23. “Hansen should simply have done this the old-fashioned way: Say he loves Sacramento, and can’t wait to build an arena in our downtown. And then, 14 months later…”

    I’m sure he’s thinking that himself right now.

  24. Now, will the NBA find a logical reason to keep Hansen away from that 7%?

    They’re going to have to satisfy the bankruptcy court if they do; remember, they already pre-approved him to bid on that, and it just so happens that he won that auction.

  25. Can Sacramento do this with a phony funding plan, the way Minnesota did with e-pulltabs and bingo and pitching pennies in the back alley? I mean, you can pretend anything, you just have to keep up the pretense until the shovels are in the ground and the whole thing becomes “unstoppable.”

  26. It’s worth pointing out that the Maloofs have retained lawyers that specialize in anti-trust cases. That Ballmer conversation with Mitch Levy seemed very interesting. I wonder what Ballmer means by continuing communication with the NBA and David Stern. It’s become clear here that the NBA wants to keep up the racket of playing one city off against another and using Seattle the same way the NFL has used Los Angeles in the last 20 years- give us a building or we move your franchise to this big, beautiful, rich city. Unless if there’s something we don’t know about, it really sounds like the NBA still has some work to do to keep everybody happy (that is everybody except taxpayers). Again, we have not seen the end of this saga.

  27. Dave, there are multiple points of failure here:

    Can they really get $212M for the parking? I don’t think so.

    Will the EIR be rosy? I don’t think so.

    Can they really build there for $447M? I don’t think so.

    Can the NBA do more than strongly recommend the Maloofs sell to Ranadive? I don’t think so.

    Do the Maloofs have to sell at all? I don’t think so.

  28. I think it’s ironic, then, that Carmichael Dave got this right: It’s all about the size of the public gift. We had a larger one.


  29. Yup, Sacramento is offering more public dollars but since we’re beyond the “non binding term sheet” phase, it’s time for Sacramento to put up or shut up and MikeM has pointed out all the hoops to getting the deal done. Also, I’m sure STOP and other arena opponents won’t go away quietly either. This is like winning an election. I could say KJ having that moment in that movie, The Candidate, when Robert Redford asks after winning, “What do we do now?”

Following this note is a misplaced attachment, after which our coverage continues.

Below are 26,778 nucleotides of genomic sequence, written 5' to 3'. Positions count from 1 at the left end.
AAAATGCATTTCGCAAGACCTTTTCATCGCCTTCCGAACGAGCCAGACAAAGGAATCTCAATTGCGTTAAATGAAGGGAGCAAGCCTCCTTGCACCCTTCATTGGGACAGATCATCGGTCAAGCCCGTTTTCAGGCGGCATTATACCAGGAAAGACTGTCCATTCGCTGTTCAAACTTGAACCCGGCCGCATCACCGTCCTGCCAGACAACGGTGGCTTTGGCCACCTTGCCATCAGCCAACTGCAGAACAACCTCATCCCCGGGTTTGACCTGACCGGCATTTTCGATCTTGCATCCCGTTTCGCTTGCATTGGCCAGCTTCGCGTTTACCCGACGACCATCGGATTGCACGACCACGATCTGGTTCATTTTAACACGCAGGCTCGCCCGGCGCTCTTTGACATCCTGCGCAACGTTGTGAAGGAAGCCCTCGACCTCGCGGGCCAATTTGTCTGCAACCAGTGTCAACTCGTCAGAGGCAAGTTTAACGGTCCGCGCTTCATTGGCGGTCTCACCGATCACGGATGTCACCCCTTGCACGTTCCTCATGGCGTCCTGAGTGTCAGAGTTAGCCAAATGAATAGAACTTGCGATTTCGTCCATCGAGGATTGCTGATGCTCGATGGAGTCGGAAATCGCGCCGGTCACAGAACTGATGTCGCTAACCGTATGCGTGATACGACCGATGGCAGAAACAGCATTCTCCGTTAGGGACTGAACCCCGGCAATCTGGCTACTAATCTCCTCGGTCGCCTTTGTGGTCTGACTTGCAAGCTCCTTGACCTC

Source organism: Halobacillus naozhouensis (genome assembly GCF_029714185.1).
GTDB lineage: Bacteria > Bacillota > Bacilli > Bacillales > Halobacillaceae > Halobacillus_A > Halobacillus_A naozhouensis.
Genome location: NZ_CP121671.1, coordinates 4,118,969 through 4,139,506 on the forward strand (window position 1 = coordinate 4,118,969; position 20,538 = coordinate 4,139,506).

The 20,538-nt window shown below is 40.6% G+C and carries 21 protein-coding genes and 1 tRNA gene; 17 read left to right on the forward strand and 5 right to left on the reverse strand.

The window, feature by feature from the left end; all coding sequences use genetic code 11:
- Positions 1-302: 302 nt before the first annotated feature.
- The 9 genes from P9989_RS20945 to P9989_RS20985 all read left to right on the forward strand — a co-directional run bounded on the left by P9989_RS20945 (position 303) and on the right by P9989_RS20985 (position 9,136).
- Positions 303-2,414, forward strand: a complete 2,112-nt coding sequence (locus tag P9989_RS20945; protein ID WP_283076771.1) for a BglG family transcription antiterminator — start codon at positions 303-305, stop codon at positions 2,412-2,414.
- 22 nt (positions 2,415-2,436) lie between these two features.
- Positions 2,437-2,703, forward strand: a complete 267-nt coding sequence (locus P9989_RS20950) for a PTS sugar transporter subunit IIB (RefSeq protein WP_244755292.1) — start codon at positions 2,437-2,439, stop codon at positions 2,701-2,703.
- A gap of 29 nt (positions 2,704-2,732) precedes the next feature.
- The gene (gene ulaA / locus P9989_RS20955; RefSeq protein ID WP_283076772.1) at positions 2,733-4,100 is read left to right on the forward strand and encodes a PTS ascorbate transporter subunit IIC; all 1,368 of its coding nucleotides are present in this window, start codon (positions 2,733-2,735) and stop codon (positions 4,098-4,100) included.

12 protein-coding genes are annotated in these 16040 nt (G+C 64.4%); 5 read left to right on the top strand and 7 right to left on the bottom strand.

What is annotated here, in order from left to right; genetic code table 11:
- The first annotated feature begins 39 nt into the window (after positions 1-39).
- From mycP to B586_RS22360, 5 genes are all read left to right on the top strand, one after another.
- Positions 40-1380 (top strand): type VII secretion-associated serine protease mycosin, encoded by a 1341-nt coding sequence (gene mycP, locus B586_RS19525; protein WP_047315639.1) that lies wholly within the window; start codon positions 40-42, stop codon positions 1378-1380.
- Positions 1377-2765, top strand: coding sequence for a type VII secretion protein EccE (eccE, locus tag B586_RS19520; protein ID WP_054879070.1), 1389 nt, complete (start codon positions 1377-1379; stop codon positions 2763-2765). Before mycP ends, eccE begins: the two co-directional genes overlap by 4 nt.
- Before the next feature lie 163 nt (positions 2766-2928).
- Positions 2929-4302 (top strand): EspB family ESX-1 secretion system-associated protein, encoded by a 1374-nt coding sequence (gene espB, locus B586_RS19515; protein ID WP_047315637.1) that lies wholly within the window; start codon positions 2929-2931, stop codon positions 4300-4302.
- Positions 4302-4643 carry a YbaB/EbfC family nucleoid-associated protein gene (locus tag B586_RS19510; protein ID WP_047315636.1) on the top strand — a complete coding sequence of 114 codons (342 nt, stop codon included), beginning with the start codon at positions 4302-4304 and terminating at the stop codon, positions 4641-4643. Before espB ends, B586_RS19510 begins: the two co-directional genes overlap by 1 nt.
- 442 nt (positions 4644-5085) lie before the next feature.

30. Jason:

    I would imagine (though guessing Ballmer’s mood or plan is fraught with pitfalls…) that he meant they’ll do just that… continue to talk to the NBA and express a wish to own a team in Seattle. Somehow someway. The buy/relocate gambit appears to have failed. But that is not the only iron in the fire.

    The fact that – at least at this point in time – Seattle isn’t getting the Kings is not the same as Seattle not getting back in the NBA.

    They still have an arena plan.
    They still have very deep pocketed investors.
    Their “obstacles” to arena construction are far fewer than Sacramento’s.

    There’s no reason at all that they can’t have a team. If Ballmer has retained an antitrust law firm, it may mean something… or it may just be leverage in the forthcoming expansion discussion (assuming Stern hasn’t ‘suggested’ they consider another franchise for relocation). I’m no where near as aggressive or accomplished as Ballmer. But in his shoes that’s just what I’d do…

  31. Errr… sorry, I misread your post into suggesting it was Ballmer who had hired antitrust specialists…. In regards to Maloof antics… I’d suggest that nothing they do should be considered ‘strategy’.